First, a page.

Shekhar Gupta’s book is a handy compendium that illustrates a tumultuous timeline, writes Pradyot Lal
Armed with an unpretentious style and powered by the sheer pull which political anecdote and gossip has for the great Indian middle class, Shekhar Gupta has effectively sustained his column week after week. He writes on subjects as varied as the last relics of the quota raj to the decline in the fortunes of the Indian National Congress, and has sought to position himself as an involved bystander in the world around him. Read more
Shamini Flint began her career in law in Malaysia and also worked at Linklaters in Singapore in their capital markets and corporate insolvency practice. She traveled extensively around Asia for her work, before resigning to be a stay-at-home mum, writer, part-time lecturer and environmental activist.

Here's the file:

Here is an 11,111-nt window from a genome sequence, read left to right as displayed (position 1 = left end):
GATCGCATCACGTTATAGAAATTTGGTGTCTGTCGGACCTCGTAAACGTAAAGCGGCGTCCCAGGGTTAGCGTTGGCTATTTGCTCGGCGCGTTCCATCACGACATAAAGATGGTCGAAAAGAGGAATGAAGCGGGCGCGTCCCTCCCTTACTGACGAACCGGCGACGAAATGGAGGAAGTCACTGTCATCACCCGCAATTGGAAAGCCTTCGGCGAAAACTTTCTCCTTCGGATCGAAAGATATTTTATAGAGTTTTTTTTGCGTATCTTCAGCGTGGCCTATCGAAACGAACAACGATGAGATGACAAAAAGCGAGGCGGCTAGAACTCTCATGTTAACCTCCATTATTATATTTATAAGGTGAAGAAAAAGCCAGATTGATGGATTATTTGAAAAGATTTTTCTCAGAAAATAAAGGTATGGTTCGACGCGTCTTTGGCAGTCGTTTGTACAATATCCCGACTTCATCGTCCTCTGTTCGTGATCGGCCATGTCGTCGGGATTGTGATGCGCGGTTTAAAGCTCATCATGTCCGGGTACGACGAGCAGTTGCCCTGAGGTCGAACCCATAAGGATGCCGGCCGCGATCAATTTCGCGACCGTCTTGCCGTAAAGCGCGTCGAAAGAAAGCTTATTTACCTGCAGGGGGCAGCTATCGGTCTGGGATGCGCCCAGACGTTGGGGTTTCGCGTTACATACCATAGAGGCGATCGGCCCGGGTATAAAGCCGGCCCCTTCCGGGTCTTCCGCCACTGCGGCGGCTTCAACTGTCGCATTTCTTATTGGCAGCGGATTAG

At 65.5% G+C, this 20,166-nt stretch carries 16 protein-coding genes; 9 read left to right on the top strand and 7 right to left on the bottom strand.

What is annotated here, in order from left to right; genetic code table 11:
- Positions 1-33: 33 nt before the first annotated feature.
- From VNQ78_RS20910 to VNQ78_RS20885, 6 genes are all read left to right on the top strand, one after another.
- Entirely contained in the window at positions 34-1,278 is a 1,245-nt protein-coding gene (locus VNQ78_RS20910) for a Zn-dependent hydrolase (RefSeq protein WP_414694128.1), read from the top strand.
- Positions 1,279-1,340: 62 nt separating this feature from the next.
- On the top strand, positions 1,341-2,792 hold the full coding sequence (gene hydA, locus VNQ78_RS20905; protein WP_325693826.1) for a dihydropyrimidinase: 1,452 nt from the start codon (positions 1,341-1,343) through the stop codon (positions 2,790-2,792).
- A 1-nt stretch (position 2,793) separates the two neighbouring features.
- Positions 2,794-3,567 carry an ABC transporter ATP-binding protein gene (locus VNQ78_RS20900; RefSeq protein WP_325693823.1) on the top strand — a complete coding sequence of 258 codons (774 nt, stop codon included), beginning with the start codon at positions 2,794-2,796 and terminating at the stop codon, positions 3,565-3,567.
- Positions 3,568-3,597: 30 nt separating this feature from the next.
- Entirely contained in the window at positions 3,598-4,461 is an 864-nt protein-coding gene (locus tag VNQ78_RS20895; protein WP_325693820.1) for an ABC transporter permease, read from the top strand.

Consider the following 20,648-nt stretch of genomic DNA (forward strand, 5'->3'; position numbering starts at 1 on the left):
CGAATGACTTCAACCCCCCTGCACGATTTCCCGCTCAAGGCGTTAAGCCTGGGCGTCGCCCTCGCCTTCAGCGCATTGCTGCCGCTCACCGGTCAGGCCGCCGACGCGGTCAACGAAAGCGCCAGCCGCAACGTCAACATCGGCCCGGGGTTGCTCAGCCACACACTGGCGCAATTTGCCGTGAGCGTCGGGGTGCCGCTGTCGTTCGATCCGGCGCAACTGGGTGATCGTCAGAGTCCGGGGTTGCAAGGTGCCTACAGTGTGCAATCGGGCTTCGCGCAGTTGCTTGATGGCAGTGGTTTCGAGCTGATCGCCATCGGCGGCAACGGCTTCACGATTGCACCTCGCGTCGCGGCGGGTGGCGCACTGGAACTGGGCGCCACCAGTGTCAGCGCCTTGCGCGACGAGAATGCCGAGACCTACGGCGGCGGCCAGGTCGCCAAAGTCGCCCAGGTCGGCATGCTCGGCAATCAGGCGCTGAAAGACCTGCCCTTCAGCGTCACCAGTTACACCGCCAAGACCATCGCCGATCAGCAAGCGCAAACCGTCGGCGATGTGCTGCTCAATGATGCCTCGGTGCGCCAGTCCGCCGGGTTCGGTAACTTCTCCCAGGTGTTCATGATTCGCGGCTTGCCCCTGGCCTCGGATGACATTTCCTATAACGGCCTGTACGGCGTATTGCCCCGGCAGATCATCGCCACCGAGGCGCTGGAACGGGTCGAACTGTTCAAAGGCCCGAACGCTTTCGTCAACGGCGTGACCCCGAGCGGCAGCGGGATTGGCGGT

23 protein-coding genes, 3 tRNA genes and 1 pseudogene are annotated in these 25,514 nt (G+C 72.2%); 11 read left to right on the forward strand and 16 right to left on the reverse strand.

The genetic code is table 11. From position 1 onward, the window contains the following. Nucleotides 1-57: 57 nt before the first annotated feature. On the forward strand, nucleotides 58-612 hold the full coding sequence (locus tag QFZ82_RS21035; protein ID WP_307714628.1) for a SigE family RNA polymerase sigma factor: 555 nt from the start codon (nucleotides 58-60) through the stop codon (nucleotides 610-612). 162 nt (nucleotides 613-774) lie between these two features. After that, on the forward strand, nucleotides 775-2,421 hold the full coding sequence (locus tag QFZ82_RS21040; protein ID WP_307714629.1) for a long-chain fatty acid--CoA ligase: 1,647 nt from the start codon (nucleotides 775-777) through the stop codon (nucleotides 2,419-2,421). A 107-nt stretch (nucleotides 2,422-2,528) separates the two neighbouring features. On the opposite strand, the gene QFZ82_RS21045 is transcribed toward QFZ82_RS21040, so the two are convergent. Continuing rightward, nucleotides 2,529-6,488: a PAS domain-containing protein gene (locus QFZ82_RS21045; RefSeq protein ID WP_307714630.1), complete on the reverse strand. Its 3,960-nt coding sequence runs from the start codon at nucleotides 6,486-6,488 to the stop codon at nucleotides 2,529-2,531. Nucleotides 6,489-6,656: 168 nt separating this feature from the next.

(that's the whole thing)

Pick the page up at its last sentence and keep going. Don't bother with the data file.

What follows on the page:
Her Inspector Singh Investigates novels are published by Little, Brown and have been translated into many languages. Titles include Inspector Singh Investigates: A Most Peculiar Malaysian Murder, Inspector Singh Investigates: A Bali Conspiracy Most Foul, Inspector Singh Investigates: The Singapore School of Villainy, Inspector Singh Investigates: A Deadly Cambodian Crime Spree and Inspector Singh Investigates: A Curious Indian Cadaver. Her most recent is Inspector Singh Investigates: A Calamitous Chinese Killing (Sept 2013). “It’s impossible not to warm to the portly, sweating, dishevelled, wheezing Inspector Singh …” – The Guardian.
Shamini also writes children’s novels. Her latest books for kids are Diary of a Track and Field Titan and Diary of a Super Swimmer published by Allen&Unwin, Australia and Puffin, India.
Kitaab presents an interview with this talented and prolific writer. Read more